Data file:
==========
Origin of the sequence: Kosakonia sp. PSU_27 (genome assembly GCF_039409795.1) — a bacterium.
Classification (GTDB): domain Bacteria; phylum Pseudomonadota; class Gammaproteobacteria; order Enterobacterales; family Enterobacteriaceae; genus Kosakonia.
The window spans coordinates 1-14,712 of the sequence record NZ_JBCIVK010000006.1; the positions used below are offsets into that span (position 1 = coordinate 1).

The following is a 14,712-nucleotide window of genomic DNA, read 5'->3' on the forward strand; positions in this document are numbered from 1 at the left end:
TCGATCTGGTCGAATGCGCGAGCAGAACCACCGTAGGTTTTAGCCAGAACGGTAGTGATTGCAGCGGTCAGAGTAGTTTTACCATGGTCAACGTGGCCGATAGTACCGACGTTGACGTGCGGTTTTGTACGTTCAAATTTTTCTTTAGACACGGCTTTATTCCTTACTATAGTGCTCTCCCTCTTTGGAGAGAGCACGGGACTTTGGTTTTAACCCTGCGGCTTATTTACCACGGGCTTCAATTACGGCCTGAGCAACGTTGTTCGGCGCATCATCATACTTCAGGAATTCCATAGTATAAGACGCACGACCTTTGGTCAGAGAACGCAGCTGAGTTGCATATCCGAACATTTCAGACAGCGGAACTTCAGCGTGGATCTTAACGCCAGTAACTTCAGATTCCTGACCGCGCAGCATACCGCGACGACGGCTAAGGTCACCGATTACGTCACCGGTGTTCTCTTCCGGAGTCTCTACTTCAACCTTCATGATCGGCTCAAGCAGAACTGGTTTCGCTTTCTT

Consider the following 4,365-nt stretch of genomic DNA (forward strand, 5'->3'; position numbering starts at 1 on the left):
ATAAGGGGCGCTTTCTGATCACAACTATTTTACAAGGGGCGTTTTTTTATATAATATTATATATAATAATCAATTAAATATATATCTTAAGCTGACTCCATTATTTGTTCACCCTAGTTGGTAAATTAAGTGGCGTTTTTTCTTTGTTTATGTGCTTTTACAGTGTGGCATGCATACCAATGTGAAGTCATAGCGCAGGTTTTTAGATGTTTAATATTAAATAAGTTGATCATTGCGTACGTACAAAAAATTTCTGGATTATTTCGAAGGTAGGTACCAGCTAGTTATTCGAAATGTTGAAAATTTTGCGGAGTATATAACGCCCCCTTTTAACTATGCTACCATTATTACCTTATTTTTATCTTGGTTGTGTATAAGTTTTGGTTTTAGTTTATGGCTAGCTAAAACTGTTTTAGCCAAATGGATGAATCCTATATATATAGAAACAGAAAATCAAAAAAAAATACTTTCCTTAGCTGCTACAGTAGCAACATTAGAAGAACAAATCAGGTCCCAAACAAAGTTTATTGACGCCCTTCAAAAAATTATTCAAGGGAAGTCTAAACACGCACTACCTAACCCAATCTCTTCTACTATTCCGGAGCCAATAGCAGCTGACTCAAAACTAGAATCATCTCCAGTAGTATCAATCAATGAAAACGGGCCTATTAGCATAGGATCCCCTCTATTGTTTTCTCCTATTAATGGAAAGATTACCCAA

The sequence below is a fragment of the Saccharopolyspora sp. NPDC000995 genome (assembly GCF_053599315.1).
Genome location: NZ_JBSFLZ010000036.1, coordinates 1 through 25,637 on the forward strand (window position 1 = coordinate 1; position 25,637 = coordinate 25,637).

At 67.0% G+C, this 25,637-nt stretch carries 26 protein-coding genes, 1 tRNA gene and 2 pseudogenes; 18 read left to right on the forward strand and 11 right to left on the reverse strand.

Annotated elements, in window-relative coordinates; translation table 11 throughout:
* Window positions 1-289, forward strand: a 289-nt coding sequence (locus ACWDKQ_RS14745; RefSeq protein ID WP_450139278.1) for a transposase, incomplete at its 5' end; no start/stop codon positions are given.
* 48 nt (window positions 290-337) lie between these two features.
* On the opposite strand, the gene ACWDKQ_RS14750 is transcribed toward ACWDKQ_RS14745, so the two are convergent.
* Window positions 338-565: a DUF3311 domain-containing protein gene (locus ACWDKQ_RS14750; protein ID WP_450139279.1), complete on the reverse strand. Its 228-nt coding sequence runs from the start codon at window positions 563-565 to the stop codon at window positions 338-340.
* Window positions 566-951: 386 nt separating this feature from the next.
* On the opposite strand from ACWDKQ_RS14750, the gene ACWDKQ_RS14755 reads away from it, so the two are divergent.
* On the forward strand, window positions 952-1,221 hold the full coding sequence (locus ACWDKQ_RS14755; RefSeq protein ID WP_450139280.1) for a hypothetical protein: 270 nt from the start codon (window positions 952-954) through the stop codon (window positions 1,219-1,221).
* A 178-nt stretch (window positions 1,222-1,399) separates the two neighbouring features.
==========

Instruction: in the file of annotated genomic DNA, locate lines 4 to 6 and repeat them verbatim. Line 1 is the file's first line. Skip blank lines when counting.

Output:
The following is a 14,712-nucleotide window of genomic DNA, read 5'->3' on the forward strand; positions in this document are numbered from 1 at the left end:
TCGATCTGGTCGAATGCGCGAGCAGAACCACCGTAGGTTTTAGCCAGAACGGTAGTGATTGCAGCGGTCAGAGTAGTTTTACCATGGTCAACGTGGCCGATAGTACCGACGTTGACGTGCGGTTTTGTACGTTCAAATTTTTCTTTAGACACGGCTTTATTCCTTACTATAGTGCTCTCCCTCTTTGGAGAGAGCACGGGACTTTGGTTTTAACCCTGCGGCTTATTTACCACGGGCTTCAATTACGGCCTGAGCAACGTTGTTCGGCGCATCATCATACTTCAGGAATTCCATAGTATAAGACGCACGACCTTTGGTCAGAGAACGCAGCTGAGTTGCATATCCGAACATTTCAGACAGCGGAACTTCAGCGTGGATCTTAACGCCAGTAACTTCAGATTCCTGACCGCGCAGCATACCGCGACGACGGCTAAGGTCACCGATTACGTCACCGGTGTTCTCTTCCGGAGTCTCTACTTCAACCTTCATGATCGGCTCAAGCAGAACTGGTTTCGCTTTCTT

Consider the following 4,365-nt stretch of genomic DNA (forward strand, 5'->3'; position numbering starts at 1 on the left):